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Genetic testing

Finding out your genetic status

Genetic testing for Dutchtype CAA is possible. A genetic test will conclusively confirm whether you have the genetic predisposition for DCAA. It's up to you decide whether you want to know or not. If you do, your GP is a good start to get information about how genetic testing works in your country.  Sometimes the testing is done when you have your first stroke, because you were not aware of DCAA in your family. The process of testing then might differ from what is described below.

Genetic Testing

The gene that causes Dutchtype CAA was discovered in 1990. Since then it is possible to determine whether you are a genecarrier. The process of genetic testing works differently in every country. In most of them you need a refferal by your GP. The testing process itself takes a few weeks and usually includes interviews with a psychologist or social worker and a geneticist. It is possible to get tested from 18 years of age and upwards and is available for anyone from a Dutchtype CAA family.

The process

You will be guided throught the process by a psychologist or social worker and a geneticist. During initial meetings you exchange information about your personal situation and look at the pros and cons of the decision you are about to make. Based on the outcome you can decide whether or not you would like to continue with the test. 

Blood Test
If you decide to continue with the test, they will draw blood. Two tubes are required to ensure that there is enough DNA in the case of a duplicate test.

It takes roughly 2 months to process the tests, however timelines may differ in different countries. Even when the results are back, you may still refuse to get them. If you do want to know, the result is shared with you in a face to face conversation or by phone. You will be counseled on how to deal with either the positive or negative result and how to tell your family.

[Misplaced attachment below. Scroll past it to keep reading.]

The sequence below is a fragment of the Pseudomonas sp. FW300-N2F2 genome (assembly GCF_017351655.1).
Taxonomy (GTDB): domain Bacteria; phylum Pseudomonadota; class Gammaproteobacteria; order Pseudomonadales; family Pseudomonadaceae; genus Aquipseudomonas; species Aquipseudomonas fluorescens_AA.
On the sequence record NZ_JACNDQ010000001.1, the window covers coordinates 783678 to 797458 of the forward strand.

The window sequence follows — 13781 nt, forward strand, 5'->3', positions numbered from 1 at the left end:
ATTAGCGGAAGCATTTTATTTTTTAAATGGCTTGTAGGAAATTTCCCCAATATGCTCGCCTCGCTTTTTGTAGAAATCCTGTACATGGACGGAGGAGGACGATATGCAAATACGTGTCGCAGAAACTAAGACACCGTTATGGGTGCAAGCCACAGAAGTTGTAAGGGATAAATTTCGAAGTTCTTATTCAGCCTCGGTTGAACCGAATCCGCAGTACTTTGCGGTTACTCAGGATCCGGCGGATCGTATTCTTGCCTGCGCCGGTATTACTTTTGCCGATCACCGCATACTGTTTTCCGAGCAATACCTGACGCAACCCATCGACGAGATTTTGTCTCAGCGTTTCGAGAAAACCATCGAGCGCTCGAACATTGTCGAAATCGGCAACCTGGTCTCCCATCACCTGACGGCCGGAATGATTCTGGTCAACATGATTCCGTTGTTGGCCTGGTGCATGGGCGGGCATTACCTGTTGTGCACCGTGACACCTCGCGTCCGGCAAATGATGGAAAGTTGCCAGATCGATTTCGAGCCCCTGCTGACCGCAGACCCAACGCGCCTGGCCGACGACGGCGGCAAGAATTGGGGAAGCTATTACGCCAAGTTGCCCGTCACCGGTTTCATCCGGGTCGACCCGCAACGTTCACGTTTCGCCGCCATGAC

Important considerations

The decision to have yourself tested for Dutchtype CAA is not easy. After the test, you will know without any uncertainty whether you have the genetic predisposition for the disease (if you are a gene-carrier) or not.

A favourable outcome will confirm that you do not have the disease and, equally important, also can not pass it on. To most a favourable result triggers a great sense of relief, but it is known that people with a negative results also experience depression and feelings of guilt towards relatives who do suffer from the disease.

An unfavourable result on the other hand confirms that you are a gene carrier. This also means that the disease will reveal itself at some stage – without knowing when, because the development of the disease differs in each patient. The ‘unpredictability’ of DCAA often creates feelings of insecurity and anxiety. However, some appreciate that now they know, it gives them time to come to terms with it and plan the rest of their lives the way they want to.

Remember that it is possible to discuss whether you want to get tested with the psychologist and geneticist, without knowing if you want to continue with genetic testing. It is good to talk to the experts about your mental state and expectations, before you make a decision. They are here for you.